This blog post, by Fionna Douglas, first appeared on the World Bank blog: Development in a Changing Climate. She reports on the African Ministerial Conference on Climate-Smart Agriculture, which took place earlier this month in Johannesburg, South Africa.
If anyone can do it she can.
Tina Joemat-Pettersson, Minister for Agriculture Forestry and Fisheries is an energetic member of the South African government and a dynamic, passionate advocate for agriculture. She is determined to put agriculture on the agenda of the UNFCCC’s COP 17 taking place in Durban in later this year. She brings so much energy and enthusiasm to the cause, you would think she could do it alone. Luckily she won’t have to.
Every day that passes, the Minister is persuading others to join her campaign to give agriculture a voice in the climate change negotiations.
In Johannesburg this week, at Minister Joemat-Pettersson’s initiative, her Ministry, together with the African Union, hosted an African Ministerial Conference on Climate-Smart Agriculture that was supported by FAO, and the World Bank. African Ministers of Agriculture and their delegates from 21 countries joined scientific experts, civil society representatives, researchers and colleagues from multilateral organizations. The meeting was focused on sharing leadership perspectives, exploring challenges and grasping new opportunities for climate-smart agriculture.
As the international community considers the challenge of feeding over 9 billion people by 2050, in a world of increasing land and water scarcity and erratic weather patterns, climate-smart agriculture – an approach that offers triple wins of enhancing productivity, resilience and carbon sequestration - is attracting increased attention.
Minister Joemat-Pettersson’s opening remarks highlighted the importance of agriculture to Africa and the great challenge of achieving food security or eradicating poverty. She argued for inclusion of agriculture in the main text of the climate change agreements and the importance of establishing an agriculture work program informed by traditional knowledge and science that covers adaptation and mitigation.
She pleaded for “even just one sentence – even just one line – and if it’s just one line then let it include the words climate-smart agriculture, food security, adaptation and mitigation.”
In her keynote address, Maite Nkoana-Mashabane, South Africa’s Minister of International Relations and Cooperation and President of COP 17 responded “I promise you, that you will get more than one sentence in the outcome document.”
The fundamental importance of agriculture to Africa was the theme of every country’s intervention. It is a critical sector, contributing 20, 30, and even 60% of GDP for some countries, engaging up to 70% of their work force, dominating economies and driving growth. And the fundamental vulnerability of the sector to climate change was obvious to all.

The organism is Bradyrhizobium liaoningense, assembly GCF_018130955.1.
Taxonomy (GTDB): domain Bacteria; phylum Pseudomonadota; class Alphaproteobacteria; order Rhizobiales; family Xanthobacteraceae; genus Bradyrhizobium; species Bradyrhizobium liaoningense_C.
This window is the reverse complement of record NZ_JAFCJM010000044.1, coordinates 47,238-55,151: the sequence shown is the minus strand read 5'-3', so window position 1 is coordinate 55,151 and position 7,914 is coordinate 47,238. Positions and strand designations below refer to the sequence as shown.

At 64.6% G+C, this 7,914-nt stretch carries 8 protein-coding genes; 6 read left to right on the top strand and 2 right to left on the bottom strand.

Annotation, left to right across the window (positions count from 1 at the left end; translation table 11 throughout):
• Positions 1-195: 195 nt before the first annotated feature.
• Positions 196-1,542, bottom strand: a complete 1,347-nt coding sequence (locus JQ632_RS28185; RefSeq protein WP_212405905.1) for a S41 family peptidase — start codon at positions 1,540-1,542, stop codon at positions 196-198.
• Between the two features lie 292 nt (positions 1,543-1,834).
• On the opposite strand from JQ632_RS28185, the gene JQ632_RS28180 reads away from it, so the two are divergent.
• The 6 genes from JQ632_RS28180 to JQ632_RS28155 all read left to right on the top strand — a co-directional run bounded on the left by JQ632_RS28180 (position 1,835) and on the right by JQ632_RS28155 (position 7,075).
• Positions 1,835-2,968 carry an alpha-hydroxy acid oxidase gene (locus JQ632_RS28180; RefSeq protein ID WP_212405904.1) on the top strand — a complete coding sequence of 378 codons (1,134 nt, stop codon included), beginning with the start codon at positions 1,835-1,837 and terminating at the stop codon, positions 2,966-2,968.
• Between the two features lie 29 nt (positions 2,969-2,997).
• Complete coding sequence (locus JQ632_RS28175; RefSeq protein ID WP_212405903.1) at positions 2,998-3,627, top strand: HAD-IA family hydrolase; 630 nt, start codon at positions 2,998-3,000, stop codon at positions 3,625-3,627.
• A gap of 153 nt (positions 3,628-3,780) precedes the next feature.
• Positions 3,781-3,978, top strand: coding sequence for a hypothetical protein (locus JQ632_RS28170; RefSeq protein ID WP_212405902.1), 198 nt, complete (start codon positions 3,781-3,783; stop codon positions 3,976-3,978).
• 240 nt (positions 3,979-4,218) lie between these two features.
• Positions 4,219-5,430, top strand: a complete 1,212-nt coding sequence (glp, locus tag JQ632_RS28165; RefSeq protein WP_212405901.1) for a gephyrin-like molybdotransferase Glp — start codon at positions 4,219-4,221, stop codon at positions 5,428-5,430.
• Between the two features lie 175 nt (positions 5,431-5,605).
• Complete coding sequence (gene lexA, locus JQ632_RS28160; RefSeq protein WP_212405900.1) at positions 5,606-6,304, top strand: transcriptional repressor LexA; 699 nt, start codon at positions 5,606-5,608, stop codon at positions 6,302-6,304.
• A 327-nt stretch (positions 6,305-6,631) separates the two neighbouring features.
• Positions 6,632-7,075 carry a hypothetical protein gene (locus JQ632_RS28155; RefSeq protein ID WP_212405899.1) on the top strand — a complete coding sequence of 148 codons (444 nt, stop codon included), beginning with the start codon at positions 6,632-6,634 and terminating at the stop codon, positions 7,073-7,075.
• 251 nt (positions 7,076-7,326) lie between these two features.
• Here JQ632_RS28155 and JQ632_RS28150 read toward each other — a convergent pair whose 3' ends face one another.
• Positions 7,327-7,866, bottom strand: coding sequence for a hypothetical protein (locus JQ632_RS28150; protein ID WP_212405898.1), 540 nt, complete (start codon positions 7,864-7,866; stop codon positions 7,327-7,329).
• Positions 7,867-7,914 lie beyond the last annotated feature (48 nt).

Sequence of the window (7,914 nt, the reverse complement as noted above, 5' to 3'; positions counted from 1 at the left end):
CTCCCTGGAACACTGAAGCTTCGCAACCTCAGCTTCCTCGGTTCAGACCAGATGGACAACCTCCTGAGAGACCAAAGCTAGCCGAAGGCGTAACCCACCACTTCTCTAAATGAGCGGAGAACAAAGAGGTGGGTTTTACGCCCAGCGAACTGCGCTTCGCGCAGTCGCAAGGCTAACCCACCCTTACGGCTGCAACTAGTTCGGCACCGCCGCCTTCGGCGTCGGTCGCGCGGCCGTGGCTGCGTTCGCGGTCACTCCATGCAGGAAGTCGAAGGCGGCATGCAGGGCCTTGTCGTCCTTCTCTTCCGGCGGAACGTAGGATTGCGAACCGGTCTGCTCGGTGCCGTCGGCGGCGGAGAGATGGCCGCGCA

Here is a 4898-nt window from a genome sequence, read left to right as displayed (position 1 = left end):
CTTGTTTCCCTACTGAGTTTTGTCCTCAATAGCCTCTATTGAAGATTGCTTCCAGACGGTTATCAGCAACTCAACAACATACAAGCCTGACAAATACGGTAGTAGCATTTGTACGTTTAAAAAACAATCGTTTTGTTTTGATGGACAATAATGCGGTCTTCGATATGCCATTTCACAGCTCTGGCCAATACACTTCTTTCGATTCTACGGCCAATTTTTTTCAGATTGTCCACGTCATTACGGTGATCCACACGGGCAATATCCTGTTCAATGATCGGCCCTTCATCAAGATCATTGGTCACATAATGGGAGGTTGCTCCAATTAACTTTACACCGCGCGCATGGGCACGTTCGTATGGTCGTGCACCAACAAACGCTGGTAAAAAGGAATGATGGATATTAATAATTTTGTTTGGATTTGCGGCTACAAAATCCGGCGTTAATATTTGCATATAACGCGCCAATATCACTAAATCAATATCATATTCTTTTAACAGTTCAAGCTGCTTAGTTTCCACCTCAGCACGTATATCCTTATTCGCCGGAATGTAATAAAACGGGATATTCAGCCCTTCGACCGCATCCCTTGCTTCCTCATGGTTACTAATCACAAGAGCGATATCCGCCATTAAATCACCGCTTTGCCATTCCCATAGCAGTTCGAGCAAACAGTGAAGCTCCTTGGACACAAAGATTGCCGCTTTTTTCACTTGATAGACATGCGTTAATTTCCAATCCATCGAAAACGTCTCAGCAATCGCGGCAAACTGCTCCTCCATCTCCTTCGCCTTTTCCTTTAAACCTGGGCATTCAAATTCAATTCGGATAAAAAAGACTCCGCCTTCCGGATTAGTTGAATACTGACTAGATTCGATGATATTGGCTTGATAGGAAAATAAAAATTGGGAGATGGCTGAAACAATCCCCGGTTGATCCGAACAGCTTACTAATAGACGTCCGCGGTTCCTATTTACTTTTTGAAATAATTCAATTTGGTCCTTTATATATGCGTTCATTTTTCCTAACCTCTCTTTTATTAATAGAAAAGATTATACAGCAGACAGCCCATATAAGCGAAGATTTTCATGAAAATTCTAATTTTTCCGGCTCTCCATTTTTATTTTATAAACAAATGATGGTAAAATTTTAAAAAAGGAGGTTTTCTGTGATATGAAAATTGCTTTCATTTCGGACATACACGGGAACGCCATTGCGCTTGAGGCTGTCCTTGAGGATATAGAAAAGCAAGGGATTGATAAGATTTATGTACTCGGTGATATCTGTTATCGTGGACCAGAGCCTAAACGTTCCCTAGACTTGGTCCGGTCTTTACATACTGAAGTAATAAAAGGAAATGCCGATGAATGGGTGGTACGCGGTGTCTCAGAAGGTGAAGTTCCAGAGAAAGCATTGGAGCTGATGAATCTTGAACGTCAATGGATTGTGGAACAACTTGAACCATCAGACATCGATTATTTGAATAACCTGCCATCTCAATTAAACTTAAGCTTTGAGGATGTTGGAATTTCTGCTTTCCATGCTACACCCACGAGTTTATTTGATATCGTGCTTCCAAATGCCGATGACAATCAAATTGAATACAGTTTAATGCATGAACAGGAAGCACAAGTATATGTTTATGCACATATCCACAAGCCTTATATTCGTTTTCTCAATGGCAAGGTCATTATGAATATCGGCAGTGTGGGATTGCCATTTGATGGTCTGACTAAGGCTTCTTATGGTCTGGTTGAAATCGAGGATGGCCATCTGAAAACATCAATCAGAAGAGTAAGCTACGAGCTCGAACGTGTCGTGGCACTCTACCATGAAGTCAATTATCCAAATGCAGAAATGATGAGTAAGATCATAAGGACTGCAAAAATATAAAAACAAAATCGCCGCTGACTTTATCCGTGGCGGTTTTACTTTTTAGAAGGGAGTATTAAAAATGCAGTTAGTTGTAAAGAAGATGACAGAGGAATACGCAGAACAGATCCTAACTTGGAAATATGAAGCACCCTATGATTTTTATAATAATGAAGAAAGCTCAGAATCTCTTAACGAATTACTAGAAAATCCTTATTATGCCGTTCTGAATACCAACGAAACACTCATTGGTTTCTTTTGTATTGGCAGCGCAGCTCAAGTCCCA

Minister Nkoana-Mashabane was the first of many Ministers to speak of the realization that climate change is no longer speculation but is a reality that African farmers face every day. Increasingly erratic rainfall patterns, floods, droughts and according to one delegate “the end of seasons” is being experienced across the continent.
Today in Africa, 650 million people can be considered at risk. They are dependent on rain fed agriculture in fragile environments that are vulnerable to water scarcity and environmental degradation. And yet population projections suggest that the food security challenges will be even greater going forward.
As Andrew Steer, Special Envoy on Climate Change said: “to feed the growing African population by 2050, food production in Africa will need to triple”. Speaking at the opening ceremony of the conference he said, “It is hard to imagine that there can be a more important meeting at a more critical time than this. We must find a way to do things differently.” (Watch a video of Andrew Steer’s comments–Invest in agriculture to reduce poverty.)
Delegates agreed that business as usual is not enough. Food security, poverty and climate change are closely linked and cannot be considered separately. An integrated approach to developing climate smart solutions is critical.
And most importantly, delegates agreed we must get from nothing to something in the climate change text.
At the close of the conference representatives of countries, issued the Johannesburg Communique, with a call for support for climate –smart agriculture through existing mechanisms, early action programs and an Investment Platform to be launched at Durban. The Communique calls on COP 17 to establish an agriculture Program of Work that covers adaptation and mitigation.
The Communique will continue to be discussed by Ministers and negotiators across Africa, but it is a remarkable step on a journey towards recognition of the importance of climate-smart agriculture for Africa and the globe.
Minister Joemat-Pettersson has much to be proud of.